Still, they have hope. In mid-May, two-inch shoots of grass had started to spring up across the charred landscape — jarring bolts of green bursting through the shades of yellow, brown, orange and black. A few ducks have returned to the lake. Some of the moose that called the area home have been spotted in the past two months. Sun Valley neighbors bought “tons and tons and tons” of native seeds earlier this spring, and they climbed the mountain across the way, scattering grass and flower seeds all over with the hopes the fire did not burn too deep into the soil, Gilmour says.
“So, we’ve all been watching and waiting,” Gilmour says. “...Seeing that moose and her baby come back the weekend that we were trying to reseed again was just a note that life is going to go on, you know, we just need to be patient.”
If patience is a virtue, those in the Grand Lake area might be saints.
“There’s several parts of this,” Gilmour says. “There’s the fear of a wildfire coming. There’s the absolute terror of realizing it’s here. And then there’s the fleeing for your life. There’s the cleanup and devastation. And then there’s the insurance process.”
Those who lost their homes or had property damaged by the fire have spent many hours the past few months dealing with insurance companies as they decide whether to rebuild or move on from their land. Some had no insurance at all. But many in the Grand Lake area were insured, though it seems to depend on who they were insured by as to whether or not the recoupment and rebuilding process has even gotten started seven months after the fire.
Gilmour sits in the latter bucket. She calls the insurance policy that the family had on the Sun Valley home “really robust” but also “a total bust.”
“Most of us are paying out of pocket and still waiting,” she says. “Our insurance company has stopped talking to us; we can’t even get them to respond.”
Gilmour believes that the scale of the loss and damage from the fire in such a concentrated area, combined with soaring lumber prices in Grand County and across the country, and a lack of skilled workers to do the construction, has led insurers to throw their hands up and resulted in the lag of the rebuilding process.
So, in the meantime, she and her husband are starting their rebuild with their own money, with hopes they will be able to recoup some of the insurance claim to help pay off the mortgage on the old home and to build the new home. Gilmour met with the builder they chose in early May.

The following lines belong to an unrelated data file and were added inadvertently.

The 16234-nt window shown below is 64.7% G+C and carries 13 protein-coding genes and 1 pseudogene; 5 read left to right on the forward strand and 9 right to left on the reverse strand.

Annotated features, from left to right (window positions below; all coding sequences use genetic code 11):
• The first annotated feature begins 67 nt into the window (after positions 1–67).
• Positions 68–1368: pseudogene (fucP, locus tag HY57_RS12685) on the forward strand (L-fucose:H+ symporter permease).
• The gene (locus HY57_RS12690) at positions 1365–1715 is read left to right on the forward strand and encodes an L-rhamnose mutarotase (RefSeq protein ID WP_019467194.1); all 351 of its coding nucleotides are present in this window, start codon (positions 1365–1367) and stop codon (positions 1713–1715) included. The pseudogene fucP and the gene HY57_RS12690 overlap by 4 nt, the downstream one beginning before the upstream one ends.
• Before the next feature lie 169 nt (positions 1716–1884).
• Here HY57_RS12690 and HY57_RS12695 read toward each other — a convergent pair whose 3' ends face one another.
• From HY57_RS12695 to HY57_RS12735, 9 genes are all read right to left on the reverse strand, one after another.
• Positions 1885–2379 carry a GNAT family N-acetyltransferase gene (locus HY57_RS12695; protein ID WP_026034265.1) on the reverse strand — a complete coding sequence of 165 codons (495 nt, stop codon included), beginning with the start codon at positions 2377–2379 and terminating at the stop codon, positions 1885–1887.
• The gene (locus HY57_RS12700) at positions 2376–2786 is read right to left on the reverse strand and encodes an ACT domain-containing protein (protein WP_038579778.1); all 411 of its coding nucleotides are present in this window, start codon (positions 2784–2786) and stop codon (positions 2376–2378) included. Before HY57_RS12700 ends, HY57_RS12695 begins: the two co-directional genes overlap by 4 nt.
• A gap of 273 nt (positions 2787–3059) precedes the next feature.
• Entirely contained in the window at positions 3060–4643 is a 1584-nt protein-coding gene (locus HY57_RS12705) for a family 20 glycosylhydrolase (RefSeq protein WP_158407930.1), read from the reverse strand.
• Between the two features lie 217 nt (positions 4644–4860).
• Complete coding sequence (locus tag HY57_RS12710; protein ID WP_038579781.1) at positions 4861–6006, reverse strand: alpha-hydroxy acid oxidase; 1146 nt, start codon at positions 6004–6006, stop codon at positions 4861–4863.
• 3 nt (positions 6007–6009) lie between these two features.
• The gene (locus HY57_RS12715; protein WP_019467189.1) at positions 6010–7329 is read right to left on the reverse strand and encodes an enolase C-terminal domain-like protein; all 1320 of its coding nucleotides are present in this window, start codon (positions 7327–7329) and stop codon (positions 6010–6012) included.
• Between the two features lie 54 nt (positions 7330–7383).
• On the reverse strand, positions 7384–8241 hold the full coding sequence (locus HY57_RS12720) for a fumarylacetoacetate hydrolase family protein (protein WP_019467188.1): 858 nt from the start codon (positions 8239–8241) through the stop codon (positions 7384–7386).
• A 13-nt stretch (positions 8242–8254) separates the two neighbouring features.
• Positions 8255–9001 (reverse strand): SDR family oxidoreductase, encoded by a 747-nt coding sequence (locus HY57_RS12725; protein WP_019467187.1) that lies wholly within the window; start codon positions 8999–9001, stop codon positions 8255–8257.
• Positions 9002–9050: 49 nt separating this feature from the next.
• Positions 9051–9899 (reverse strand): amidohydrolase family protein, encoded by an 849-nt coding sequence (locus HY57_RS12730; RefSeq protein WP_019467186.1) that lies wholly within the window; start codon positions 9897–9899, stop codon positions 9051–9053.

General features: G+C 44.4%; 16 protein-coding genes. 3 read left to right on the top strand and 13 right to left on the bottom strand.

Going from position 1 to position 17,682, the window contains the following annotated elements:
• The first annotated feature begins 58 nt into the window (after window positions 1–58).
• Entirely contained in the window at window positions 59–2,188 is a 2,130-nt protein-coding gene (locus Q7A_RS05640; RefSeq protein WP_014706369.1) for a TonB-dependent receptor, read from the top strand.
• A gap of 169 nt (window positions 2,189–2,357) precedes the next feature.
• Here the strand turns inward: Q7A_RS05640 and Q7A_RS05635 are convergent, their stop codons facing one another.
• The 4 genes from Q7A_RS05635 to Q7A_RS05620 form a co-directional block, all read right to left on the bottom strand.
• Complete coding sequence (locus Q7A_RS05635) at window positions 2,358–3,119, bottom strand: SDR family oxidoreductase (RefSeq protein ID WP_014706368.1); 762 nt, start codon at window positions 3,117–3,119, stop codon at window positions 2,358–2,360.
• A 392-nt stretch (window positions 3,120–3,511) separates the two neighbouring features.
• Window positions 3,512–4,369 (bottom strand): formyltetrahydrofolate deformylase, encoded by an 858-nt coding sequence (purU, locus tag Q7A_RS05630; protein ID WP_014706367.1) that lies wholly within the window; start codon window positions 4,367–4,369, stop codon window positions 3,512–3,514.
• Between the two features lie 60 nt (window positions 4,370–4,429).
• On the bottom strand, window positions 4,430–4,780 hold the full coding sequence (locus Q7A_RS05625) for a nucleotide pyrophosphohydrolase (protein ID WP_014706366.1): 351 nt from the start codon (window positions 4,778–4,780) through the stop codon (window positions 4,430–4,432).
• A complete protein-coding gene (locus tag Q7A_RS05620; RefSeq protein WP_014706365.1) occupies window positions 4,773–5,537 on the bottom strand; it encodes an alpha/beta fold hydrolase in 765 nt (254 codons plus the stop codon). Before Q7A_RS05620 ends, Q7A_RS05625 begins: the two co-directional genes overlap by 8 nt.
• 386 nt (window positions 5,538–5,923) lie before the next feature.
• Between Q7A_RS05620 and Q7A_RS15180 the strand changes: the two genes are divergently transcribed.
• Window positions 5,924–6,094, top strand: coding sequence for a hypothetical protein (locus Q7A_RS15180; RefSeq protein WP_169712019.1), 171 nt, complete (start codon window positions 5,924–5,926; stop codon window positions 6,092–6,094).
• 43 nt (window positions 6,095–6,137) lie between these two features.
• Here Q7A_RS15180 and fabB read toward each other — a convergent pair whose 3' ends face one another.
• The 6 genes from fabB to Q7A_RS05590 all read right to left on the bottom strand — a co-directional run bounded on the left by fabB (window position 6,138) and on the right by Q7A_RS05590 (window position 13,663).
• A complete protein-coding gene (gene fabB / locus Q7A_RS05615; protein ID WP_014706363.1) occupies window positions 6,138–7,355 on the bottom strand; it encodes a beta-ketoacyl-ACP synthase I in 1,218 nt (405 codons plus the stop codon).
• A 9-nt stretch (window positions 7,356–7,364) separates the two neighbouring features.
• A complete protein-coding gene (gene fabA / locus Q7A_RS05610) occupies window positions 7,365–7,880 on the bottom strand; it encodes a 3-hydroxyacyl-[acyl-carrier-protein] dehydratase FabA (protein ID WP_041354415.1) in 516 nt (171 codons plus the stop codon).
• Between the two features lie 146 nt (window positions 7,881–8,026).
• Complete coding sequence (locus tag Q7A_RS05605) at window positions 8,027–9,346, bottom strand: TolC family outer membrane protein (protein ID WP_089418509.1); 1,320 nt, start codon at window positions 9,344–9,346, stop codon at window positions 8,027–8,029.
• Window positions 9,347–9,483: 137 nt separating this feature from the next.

“I think we finally have turned a corner and stopped worrying about the insurance company and are just saying, ‘We’re gonna rebuild and we’re gonna figure it out,’” she says. “…I’ve explained to the insurance company with extreme details what it was like, because, you know, you’re treated just like a number. They don’t understand. At least no one’s been treated like we lost a lot.”
But she acknowledges it will take years to be back in a fully constructed and furnished home. They want to scale down, shrink the footprint, and give the neighbors some more breathing room: “We don’t want it grand or fancy, we just want it to be magical like it was.”
“We want to use our hands. We want to know who’s building our house. We knew the people that built the house before, 50 years ago, and we were really honored to be in a home that was built by people that we respected and admired and knew,” she says. “And we’re happy to be slow and rebuild this, but we want it to be part of the healing process and not a rush.”
Gilmour hopes and believes getting that process underway — digging the new hole for the foundation, pouring the concrete, the delivery of the new logs — will help erase some of the trauma she and her neighbors feel from the night of the fire and the grief from losing all the physical reminders of their memories from Sun Valley.
“There’s something beautiful about beauty rising from ashes, especially when it’s a collective community who has experienced loss. And we are all so resilient and determined, and understanding that it’s not going to be immediate,” she says. “Something about when you live in ugliness and chaos, but you can see through the beauty. It’s going to make it even more beautiful when it’s all said and done, and that’s what we expect.”
Rushing the process will only leave people frustrated, Gilmour says, acknowledging how long it’s going to take before things start to get back to what could even be considered a new normal for Grand Lake. But she believes the “supernatural” event that took place the night of Oct. 21 should make Grand Lake a place like the 9/11 Memorial — somewhere where people can come to see the damage done and hear the stories of those who lost everything and those who miraculously saved what they could.
“The stories of heroics that the first responders and general neighbors did with a tiny crew of probably less than 20 people to try to save this town and save the structures is just nothing short of a miracle,” Gilmour says.
But for the kind and caring community that has leaned on one another so much since October, the hope is to stick together through the days, weeks, months and years to come — to be Grand.
“What’s happened in this neighborhood is nothing short of just a miracle in terms of human resilience and relationship. We’re going to rebuild, and we’re going to do whatever we can to rebuild. But the thing I’m looking most forward to is not the house, but it’s seeing my neighbors. I can’t wait,” Gilmour says, tears again welling in her eyes.
“I had a text from my neighbor the other day,” she laughs, “that said, ‘I just want to sit on our campsite and sit around a healthy campfire — since we’re not gonna burn anything down.’”